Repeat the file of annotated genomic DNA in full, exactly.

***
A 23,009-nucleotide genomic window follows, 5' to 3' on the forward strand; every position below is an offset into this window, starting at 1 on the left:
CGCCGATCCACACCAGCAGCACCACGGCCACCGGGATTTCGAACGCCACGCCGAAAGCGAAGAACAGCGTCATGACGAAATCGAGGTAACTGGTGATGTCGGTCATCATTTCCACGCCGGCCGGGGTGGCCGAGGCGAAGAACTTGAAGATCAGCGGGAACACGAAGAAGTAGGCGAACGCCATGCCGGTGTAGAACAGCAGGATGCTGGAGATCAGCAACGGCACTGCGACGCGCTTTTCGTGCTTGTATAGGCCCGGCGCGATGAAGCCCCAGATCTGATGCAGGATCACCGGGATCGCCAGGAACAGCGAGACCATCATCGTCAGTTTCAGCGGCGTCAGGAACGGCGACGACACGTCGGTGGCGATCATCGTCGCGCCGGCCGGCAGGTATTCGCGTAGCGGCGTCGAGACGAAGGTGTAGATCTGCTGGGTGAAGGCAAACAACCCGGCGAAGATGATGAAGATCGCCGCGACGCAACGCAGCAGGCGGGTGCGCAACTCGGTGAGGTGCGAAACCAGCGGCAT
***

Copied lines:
A 23,009-nucleotide genomic window follows, 5' to 3' on the forward strand; every position below is an offset into this window, starting at 1 on the left:
CGCCGATCCACACCAGCAGCACCACGGCCACCGGGATTTCGAACGCCACGCCGAAAGCGAAGAACAGCGTCATGACGAAATCGAGGTAACTGGTGATGTCGGTCATCATTTCCACGCCGGCCGGGGTGGCCGAGGCGAAGAACTTGAAGATCAGCGGGAACACGAAGAAGTAGGCGAACGCCATGCCGGTGTAGAACAGCAGGATGCTGGAGATCAGCAACGGCACTGCGACGCGCTTTTCGTGCTTGTATAGGCCCGGCGCGATGAAGCCCCAGATCTGATGCAGGATCACCGGGATCGCCAGGAACAGCGAGACCATCATCGTCAGTTTCAGCGGCGTCAGGAACGGCGACGACACGTCGGTGGCGATCATCGTCGCGCCGGCCGGCAGGTATTCGCGTAGCGGCGTCGAGACGAAGGTGTAGATCTGCTGGGTGAAGGCAAACAACCCGGCGAAGATGATGAAGATCGCCGCGACGCAACGCAGCAGGCGGGTGCGCAACTCGGTGAGGTGCGAAACCAGCGGCAT